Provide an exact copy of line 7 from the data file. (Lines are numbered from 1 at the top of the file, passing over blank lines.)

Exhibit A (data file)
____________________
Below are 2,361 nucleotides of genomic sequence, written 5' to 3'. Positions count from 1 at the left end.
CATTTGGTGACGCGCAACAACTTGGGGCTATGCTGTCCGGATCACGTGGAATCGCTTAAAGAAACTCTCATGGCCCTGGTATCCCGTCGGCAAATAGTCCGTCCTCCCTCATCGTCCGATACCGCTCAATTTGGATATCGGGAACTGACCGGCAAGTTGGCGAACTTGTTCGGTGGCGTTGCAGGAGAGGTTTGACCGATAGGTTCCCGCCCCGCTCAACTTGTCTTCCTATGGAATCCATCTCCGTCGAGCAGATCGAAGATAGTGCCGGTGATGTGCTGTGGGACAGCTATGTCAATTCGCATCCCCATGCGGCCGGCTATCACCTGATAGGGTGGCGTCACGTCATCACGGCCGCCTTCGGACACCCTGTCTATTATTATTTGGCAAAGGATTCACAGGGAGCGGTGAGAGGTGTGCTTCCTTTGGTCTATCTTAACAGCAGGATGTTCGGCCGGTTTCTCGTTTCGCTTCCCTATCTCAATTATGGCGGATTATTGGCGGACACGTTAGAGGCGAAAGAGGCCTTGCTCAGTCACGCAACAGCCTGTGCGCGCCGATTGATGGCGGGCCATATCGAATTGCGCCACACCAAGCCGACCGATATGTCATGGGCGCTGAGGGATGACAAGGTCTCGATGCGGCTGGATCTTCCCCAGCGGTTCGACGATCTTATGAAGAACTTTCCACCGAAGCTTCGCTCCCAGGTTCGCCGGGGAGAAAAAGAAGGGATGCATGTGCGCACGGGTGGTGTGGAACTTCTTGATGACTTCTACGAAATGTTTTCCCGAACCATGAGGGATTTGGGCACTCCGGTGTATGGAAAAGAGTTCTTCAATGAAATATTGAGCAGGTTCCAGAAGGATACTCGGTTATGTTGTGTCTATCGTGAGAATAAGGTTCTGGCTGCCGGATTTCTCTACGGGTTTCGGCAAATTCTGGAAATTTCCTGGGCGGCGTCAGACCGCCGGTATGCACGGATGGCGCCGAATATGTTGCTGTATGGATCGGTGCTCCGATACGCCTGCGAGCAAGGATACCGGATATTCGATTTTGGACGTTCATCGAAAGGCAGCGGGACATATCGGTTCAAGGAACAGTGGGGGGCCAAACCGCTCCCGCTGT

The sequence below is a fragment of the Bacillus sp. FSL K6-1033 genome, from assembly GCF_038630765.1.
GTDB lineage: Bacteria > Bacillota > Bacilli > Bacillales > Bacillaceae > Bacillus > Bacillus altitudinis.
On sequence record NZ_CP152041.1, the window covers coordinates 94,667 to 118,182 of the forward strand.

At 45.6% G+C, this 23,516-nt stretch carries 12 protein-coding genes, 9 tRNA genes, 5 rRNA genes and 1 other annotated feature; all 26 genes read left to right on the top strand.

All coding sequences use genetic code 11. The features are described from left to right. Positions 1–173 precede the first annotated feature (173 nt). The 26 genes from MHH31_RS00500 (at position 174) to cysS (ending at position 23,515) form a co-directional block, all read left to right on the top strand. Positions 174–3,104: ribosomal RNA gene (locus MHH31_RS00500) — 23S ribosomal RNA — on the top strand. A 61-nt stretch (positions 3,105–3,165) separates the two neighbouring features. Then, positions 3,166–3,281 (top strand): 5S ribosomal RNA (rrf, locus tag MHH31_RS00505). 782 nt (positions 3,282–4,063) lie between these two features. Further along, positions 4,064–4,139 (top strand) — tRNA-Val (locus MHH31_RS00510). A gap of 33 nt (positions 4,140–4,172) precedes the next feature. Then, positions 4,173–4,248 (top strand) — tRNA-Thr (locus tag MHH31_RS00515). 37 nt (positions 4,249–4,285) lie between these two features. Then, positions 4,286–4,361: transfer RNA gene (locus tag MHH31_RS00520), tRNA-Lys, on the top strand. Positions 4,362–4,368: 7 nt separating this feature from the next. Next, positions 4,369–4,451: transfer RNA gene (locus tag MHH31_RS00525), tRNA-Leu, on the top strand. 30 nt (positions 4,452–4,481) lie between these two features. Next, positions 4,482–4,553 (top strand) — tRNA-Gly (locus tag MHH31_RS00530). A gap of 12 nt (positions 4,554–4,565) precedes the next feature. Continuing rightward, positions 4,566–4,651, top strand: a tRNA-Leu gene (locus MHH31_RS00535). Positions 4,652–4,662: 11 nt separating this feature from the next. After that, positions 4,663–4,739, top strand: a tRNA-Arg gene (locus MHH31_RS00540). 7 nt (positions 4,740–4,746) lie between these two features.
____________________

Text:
All coding sequences use genetic code 11. The features are described from left to right. Positions 1–173 precede the first annotated feature (173 nt). The 26 genes from MHH31_RS00500 (at position 174) to cysS (ending at position 23,515) form a co-directional block, all read left to right on the top strand. Positions 174–3,104: ribosomal RNA gene (locus MHH31_RS00500) — 23S ribosomal RNA — on the top strand. A 61-nt stretch (positions 3,105–3,165) separates the two neighbouring features. Then, positions 3,166–3,281 (top strand): 5S ribosomal RNA (rrf, locus tag MHH31_RS00505). 782 nt (positions 3,282–4,063) lie between these two features. Further along, positions 4,064–4,139 (top strand) — tRNA-Val (locus MHH31_RS00510). A gap of 33 nt (positions 4,140–4,172) precedes the next feature. Then, positions 4,173–4,248 (top strand) — tRNA-Thr (locus tag MHH31_RS00515). 37 nt (positions 4,249–4,285) lie between these two features. Then, positions 4,286–4,361: transfer RNA gene (locus tag MHH31_RS00520), tRNA-Lys, on the top strand. Positions 4,362–4,368: 7 nt separating this feature from the next. Next, positions 4,369–4,451: transfer RNA gene (locus tag MHH31_RS00525), tRNA-Leu, on the top strand. 30 nt (positions 4,452–4,481) lie between these two features. Next, positions 4,482–4,553 (top strand) — tRNA-Gly (locus tag MHH31_RS00530). A gap of 12 nt (positions 4,554–4,565) precedes the next feature. Continuing rightward, positions 4,566–4,651, top strand: a tRNA-Leu gene (locus MHH31_RS00535). Positions 4,652–4,662: 11 nt separating this feature from the next. After that, positions 4,663–4,739, top strand: a tRNA-Arg gene (locus MHH31_RS00540). 7 nt (positions 4,740–4,746) lie between these two features.